Enforcing Transnational Private Regulation

Enforcing Transnational Private Regulation

A Comparative Analysis of Advertising and Food Safety

Private Regulation series

Paul Verbruggen

Most recent studies on transnational private regulation have limited themselves to the examination of a single regime, industry or sector. This book fills a gap in the current literature, offering a rich comparative study of the institutional design of transnational private regulation in the fields of advertising and food safety.

Chapter 4: Institutional design of advertising code enforcement

Paul Verbruggen

Subjects: law - academic, regulation and governance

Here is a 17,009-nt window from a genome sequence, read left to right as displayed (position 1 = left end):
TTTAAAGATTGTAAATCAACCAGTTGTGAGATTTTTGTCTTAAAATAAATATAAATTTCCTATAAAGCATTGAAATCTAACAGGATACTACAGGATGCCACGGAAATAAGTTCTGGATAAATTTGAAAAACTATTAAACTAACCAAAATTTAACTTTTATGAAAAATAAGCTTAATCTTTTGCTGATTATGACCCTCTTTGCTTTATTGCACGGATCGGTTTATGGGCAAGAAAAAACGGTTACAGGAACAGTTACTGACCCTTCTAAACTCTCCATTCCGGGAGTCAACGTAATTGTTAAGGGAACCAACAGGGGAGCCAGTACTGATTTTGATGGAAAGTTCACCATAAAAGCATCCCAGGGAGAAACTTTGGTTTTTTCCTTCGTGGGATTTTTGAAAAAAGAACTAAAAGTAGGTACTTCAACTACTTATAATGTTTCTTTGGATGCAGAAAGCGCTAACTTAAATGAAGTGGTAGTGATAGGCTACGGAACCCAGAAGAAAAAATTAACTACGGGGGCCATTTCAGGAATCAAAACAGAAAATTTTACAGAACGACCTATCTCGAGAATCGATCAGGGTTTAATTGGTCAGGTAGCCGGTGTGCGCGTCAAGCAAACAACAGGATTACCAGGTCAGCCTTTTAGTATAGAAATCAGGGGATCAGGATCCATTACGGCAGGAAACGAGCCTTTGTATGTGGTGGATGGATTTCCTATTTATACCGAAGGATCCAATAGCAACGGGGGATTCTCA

Codes of conduct developed by the advertising industry have traditionally been enforced by SROs that operate at the national, rather than transnational, level. This chapter examines the institutional design of code enforcement and determines how SROs promote and achieve compliance with the codes of conduct they oversee. The chapter will do so by investigating the regimes in place in the UK, France, Germany and the Netherlands. The regimes in these jurisdictions represent four different models of code enforcement based on the type of procedures they use to assess and ensure compliance, and the extent to which their practices are recognised by or embedded in the national legal framework applying to advertising. In relation to the first variable, the regimes in place in the UK and France deploy a variety of instruments to proactively secure compliance, whereas the German and Dutch regimes principally rely on incoming complaints on publicised advertising to take (reactive) enforcement action. As regards the second variable, the British and Dutch regimes enjoy strong backing of local public authorities, while public authorities in France and Germany have largely disregarded the national private regimes. This fact is important as it is likely to determine the type of relationship between public and private enforcement activities.

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